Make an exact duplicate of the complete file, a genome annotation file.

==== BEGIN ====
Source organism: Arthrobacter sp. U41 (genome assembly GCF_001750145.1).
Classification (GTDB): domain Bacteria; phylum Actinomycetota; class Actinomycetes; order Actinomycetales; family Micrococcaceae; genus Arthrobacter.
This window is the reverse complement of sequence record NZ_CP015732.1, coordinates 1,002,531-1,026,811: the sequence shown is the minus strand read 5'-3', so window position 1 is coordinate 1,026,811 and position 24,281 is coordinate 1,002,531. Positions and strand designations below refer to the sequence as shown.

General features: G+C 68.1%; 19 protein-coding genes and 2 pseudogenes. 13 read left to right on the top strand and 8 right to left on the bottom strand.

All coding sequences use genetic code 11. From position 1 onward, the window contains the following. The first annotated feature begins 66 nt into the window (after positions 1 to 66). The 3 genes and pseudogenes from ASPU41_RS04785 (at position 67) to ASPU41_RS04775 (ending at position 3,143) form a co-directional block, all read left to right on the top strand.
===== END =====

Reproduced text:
Source organism: Arthrobacter sp. U41 (genome assembly GCF_001750145.1).
Classification (GTDB): domain Bacteria; phylum Actinomycetota; class Actinomycetes; order Actinomycetales; family Micrococcaceae; genus Arthrobacter.
This window is the reverse complement of sequence record NZ_CP015732.1, coordinates 1,002,531-1,026,811: the sequence shown is the minus strand read 5'-3', so window position 1 is coordinate 1,026,811 and position 24,281 is coordinate 1,002,531. Positions and strand designations below refer to the sequence as shown.

General features: G+C 68.1%; 19 protein-coding genes and 2 pseudogenes. 13 read left to right on the top strand and 8 right to left on the bottom strand.

All coding sequences use genetic code 11. From position 1 onward, the window contains the following. The first annotated feature begins 66 nt into the window (after positions 1 to 66). The 3 genes and pseudogenes from ASPU41_RS04785 (at position 67) to ASPU41_RS04775 (ending at position 3,143) form a co-directional block, all read left to right on the top strand.